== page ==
Last month, the APNIC training team had the unique task of training the entire IT workforce of the South Pacific Island nation of Niue.
Situated close to the International Date Line within a triangle of islands – Tonga to the west, Samoa to the north, and the Cook Islands to the east – Niue may be small in size and population but it has the highest rate of Internet penetration in the Pacific.
Telecom Niue provides ADSL connection to homes and is currently installing a fibre-optic cable to provide voice, data, and TV services to every village on the island. Internet Niue provides free Internet access to residents and visitors anywhere on the island where there is Wi-Fi coverage.
From 16 to 20 November, Jessica Wei and myself conducted a three-day IPv6 workshop and a one-day Internet Resource Management Tutorial. This was the first APNIC workshop conducted in Niue for all 18 IT staff working for the government, private, and education sectors on the island.
During the workshop, attendees were introduced to IPv6 architecture and learned how to calculate address subnetting, configure a dual-stack network and develop an IPv6 deployment plan. In the tutorial they learnt about Internet resources, infrastructure, and IP address allocation.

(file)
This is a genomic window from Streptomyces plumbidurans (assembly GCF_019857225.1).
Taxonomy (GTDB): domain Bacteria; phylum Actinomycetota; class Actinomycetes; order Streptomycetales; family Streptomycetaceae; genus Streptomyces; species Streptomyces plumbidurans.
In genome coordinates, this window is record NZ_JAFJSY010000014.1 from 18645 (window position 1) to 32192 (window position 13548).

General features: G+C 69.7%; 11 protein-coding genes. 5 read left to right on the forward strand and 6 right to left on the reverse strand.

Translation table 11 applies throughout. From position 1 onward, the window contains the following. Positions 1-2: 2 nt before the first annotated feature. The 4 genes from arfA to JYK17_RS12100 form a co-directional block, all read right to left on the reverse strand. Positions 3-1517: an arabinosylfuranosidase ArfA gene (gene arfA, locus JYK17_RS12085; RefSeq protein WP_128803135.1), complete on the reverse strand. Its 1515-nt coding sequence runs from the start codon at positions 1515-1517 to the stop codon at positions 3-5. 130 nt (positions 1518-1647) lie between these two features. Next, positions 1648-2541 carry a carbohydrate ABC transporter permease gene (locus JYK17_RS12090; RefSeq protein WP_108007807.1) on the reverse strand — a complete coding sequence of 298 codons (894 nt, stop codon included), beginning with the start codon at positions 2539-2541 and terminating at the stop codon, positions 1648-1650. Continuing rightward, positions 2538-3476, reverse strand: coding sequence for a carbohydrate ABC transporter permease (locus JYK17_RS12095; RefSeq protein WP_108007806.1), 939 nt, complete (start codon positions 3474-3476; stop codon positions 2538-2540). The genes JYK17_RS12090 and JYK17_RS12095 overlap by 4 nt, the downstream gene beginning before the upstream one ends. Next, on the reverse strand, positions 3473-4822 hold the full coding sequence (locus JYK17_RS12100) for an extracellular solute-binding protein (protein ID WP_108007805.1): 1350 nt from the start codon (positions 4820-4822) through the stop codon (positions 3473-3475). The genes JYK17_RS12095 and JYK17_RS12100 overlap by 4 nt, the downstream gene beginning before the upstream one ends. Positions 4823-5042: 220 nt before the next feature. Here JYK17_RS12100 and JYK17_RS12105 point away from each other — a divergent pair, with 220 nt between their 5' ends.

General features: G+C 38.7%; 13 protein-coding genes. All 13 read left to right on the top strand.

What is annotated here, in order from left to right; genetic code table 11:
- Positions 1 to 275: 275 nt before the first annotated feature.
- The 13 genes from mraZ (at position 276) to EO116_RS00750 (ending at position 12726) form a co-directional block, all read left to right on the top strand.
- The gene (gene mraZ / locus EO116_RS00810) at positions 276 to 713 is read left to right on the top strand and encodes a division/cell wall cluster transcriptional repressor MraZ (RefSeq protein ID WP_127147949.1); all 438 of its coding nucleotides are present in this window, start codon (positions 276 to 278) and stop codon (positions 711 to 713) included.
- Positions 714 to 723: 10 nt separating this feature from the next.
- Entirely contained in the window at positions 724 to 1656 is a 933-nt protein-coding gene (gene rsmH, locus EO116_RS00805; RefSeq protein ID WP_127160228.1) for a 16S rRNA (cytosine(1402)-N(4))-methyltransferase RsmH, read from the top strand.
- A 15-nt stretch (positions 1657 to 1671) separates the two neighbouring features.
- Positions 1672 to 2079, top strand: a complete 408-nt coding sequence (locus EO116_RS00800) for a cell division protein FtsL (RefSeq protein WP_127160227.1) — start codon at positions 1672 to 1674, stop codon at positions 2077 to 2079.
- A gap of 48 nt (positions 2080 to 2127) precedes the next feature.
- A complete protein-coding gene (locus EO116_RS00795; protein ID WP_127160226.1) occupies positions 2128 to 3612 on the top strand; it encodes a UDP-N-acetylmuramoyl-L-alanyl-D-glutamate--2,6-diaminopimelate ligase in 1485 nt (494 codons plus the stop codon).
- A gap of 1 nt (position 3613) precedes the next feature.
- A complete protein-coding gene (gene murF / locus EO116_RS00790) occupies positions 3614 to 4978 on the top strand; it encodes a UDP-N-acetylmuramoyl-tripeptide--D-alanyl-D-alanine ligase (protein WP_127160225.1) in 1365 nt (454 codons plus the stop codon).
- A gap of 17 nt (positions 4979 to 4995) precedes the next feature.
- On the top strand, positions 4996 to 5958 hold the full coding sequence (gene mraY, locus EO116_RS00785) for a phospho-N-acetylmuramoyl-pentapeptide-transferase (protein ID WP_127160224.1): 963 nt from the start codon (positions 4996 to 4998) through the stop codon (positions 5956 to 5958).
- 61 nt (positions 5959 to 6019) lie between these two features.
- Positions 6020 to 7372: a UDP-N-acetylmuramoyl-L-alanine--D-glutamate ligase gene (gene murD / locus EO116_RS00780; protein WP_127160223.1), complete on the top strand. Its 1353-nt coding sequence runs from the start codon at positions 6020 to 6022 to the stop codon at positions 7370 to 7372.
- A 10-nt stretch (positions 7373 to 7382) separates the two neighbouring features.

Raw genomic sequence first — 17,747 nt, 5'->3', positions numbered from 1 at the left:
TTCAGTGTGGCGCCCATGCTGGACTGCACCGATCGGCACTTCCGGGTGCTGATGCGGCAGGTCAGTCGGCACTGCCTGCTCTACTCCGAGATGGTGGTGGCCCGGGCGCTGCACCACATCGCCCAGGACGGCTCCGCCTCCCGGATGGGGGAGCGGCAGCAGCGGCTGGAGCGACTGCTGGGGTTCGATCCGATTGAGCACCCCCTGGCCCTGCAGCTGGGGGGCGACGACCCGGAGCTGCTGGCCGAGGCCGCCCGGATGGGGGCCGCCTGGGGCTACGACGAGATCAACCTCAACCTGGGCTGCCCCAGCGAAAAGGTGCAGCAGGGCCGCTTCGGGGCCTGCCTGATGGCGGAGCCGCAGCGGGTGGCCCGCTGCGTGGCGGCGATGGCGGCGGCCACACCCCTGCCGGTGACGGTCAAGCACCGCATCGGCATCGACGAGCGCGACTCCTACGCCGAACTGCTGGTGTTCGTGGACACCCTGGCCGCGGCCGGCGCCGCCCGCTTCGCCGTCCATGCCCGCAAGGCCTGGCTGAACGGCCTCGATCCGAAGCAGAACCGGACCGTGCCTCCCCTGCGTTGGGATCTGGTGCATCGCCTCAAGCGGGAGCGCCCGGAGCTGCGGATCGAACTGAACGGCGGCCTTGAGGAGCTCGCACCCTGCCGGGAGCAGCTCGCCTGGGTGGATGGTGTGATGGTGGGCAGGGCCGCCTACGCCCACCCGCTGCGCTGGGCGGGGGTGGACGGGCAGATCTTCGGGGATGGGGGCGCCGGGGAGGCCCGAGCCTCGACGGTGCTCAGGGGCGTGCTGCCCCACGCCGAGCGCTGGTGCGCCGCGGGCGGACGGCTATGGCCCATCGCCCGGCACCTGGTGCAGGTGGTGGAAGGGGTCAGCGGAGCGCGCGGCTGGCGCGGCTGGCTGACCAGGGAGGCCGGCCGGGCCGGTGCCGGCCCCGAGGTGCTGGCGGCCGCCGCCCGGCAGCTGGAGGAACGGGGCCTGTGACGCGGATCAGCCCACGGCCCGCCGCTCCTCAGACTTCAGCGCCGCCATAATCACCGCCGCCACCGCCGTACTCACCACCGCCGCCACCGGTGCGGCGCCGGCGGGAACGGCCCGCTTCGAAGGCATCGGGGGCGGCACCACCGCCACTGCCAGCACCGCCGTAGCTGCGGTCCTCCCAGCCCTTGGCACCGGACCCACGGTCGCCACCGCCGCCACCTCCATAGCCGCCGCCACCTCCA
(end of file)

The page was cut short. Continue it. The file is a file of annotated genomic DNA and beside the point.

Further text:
On a small island with no roaming or 3G – Niue relies on a single satellite uplink – it’s easy to think that IPv6 may not be a critical requirement. However, throughout the workshop, the locals welcomed the concept and are looking forward to taking the initial steps to become IPv6-ready. They found the lab exercises quite intense, but were all enthusiastic to finish it.
At the end of the workshop, we were privileged to have Mr Dalton Tagelagi, the Minister of Infrastructure Ministry, and Mr Tutuli Heka, the Director of Telecom Niue, at the closing ceremony. Both of them have indicated an interest for more collaboration to further build the technical knowledge of the local engineers in Niue.
Finally, thanks must go to our hosts Telecom Niue/Post and Telecommunications Department of Niue and co-organizer Pacific Islands Telecommunication Association for their support prior to and during the workshop. Fakaue lahi (Thank you)!
The views expressed by the authors of this blog are their own and do not necessarily reflect the views of APNIC. Please note a Code of Conduct applies to this blog.